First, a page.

A big welcome back to the ‘burgh to Marc-Andre Fleury.
Welcome back Fleury! You may be donning a different uniform tonight but you haven’t been forgotten. We Penguins’ fans still remember everything you did here for our team while wearing the Black-and-Gold. We also remember everything you did off the ice; your friendliness and generosity.
What a difference a year makes
With the return of Fleury to our fair city I am struck by the brilliance and success of “the Flower” this season. No, I am not surprised; not at all. If anybody remembers what I wrote about him last year, when doubters surfaced, I said, I thought he still was a number 1 goalie and that the Penguins were fortunate to have 2 goalies of that quality. But let us compare Fleury’s stats from last year at this time to this year at this time;
Mr Fleury, you are one class act and deserve all of the success!
What does this mean about the current Penguins?
Okay, so after I satisfied my personal curiosity, a different agenda started to rear its head in my brain; “Is Fleury’s success just a random return to form? Or is there some other factor playing into Fleury’s success. Of course, I am choosing to suggest that there is something other factor playing into Fleury’s success. I am choosing to suggest that Fleury never really lost it but was the victim of bad defense; otherwise I wouldn’t have brought it up.
Last year in Pittsburgh, Fleury faced 33.38 shots on goal per 60 minutes (SOG/60min). This year, “the Flower” is facing 28.41 SOG/60min. In other words, Fleury is facing just about 5 less shots on goal per game. Question, how is it that Fleury is facing fewer SOG/60min while plying his trade on an expansion team? What does that say about the efficacy of the Penguins defense from last year? And since this years version of the Penguins defense is roughly the same as last years, what does that say about them? And the number of break-aways and odd man breaks they have given up this year?
Patric Hornqvist is out Week-to-Week
Coach Mike Sullivan initially said that he thought Hornqvist would not miss much time after sustaining a lower body injury from his collision against Capitals defenseman Brooks Orpik. However, yesterday the Penguins’ right wing (RW) was listed week-to-week, pretty much ruling him out of this week’s contests. This is not good news. The team hasn’t won any of the games that Hornqvist has missed this season.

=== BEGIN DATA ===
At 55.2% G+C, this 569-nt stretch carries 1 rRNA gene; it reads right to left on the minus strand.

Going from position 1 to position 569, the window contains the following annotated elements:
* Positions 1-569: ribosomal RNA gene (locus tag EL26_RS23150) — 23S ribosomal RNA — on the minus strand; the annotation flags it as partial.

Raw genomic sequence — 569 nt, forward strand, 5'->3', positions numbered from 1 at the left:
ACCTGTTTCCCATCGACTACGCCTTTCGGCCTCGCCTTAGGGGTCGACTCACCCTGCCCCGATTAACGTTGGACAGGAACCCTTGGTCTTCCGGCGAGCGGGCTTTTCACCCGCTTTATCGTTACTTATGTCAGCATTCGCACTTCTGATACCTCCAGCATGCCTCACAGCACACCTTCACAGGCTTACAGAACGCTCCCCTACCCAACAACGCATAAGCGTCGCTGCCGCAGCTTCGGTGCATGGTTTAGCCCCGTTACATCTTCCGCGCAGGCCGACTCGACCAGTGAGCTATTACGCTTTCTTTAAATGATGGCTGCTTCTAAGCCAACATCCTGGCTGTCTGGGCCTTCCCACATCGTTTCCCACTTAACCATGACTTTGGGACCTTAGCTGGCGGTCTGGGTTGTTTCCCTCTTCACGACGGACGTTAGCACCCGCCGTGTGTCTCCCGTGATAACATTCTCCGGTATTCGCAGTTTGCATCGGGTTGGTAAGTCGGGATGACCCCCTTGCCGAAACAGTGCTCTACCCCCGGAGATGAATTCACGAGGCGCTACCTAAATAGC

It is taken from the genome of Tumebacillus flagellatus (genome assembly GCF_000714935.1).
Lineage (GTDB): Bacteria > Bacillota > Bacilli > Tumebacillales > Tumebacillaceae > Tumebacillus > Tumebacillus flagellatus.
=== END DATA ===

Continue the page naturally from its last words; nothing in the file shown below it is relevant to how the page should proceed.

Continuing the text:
Tom Kuhnhackl has been practicing on Evgeni Malkin’s line, in Hornqvist’s place. Hopefully, with some practice time, the team will not experience the futility that it displayed in the loss to New Jersey when Sullivan first tried that line combination.
Question, how will this injury effect any possible trade talks?
The Trade Deadline Cometh
Tic-toc, tic-toc goes the clock as we wind down the precious few weeks left before the trade deadline. This seems to be one of our friend and fellow Penguin Poop contributor, James Arthurs, favorite times of the year. To some people it is almost as exciting as Christmas is for the kids as teams push and shove each other to try and pluck that last piece of the puzzle off of some other team’s roster.
It is also a good time of the year for teams on the outside looking in to shed players and salaries that they don’t see as part of their future for prices far in excess of said player’s talent. It has been suggested that this year, with visions of sugar-plum play-off berths for so many teams, that prices may be even more exorbitant. It has been suggested that there will be more buyers this year turning it into a seller’s market.
As the trade winds and rumors are about to begin in earnest, let me start them off with something interesting that I heard this past weekend.
(But please remember these are only rumors, I am not attesting to any veracity attributable to them, just starting some gossip)
It had come to my ear that Jim Rutherford had said that he actually had 2-trades all worked out already but his trading partners nixed the deals at the 11th hour. The names of the teams and players involved were not revealed.
(Take it for what it is worth. If you are one of those that swears that everything that they read on the internet is true, well……)
To add more logs on the fire of trade rumors, I came across a couple of new names associated with the Penguins; Rick Nash and Max Domi.
Even before the Rangers’ play-off hopes started to fade, there were rumors that New York may opt to be a seller at the dead-line. With a price tag of nearly $8 million, I have a hard time believing our Penguins would bite on a trade for Nash. New York would have to eat a huge amount of that salary to make it workable. The Penguins have less than $2 million to work with under the Cap, last time I checked Cap Friendly.
Max Domi, son of former NHLer Tie Domi, on the other hand, is a more interesting name. Domi had a strong rookie season notching 18 goals and 52 points but he has been struggling the last 2 seasons. He has only scored 12 goals since that first campaign. However, Domi’s struggles may be more attributable to overall team struggles that Arizona has had to fight through.
Although listed as a winger Domi has been playing a fair amount of center and he carries a reasonable price tag, less than $1 million. The cost in trade according to the source would be a prospect. The source tossed the names of Brian Rust, Conor Sheary, and Daniel Sprong. Personally, the only one of those players I would risk trading for Domi is Sheary but he is on IR right now. Furthermore, Domi really hasn’t been enjoying a great deal of success in the face-off circle.
Truth be told, I am wondering what rumors may be swirling North of the Border. If you hear anyhting Jim or any of our other friends from Canada hear anything, please don’t hesitate to pass it along. Maybe I am one of those who is like a kid before Christmas waiting in anticipation.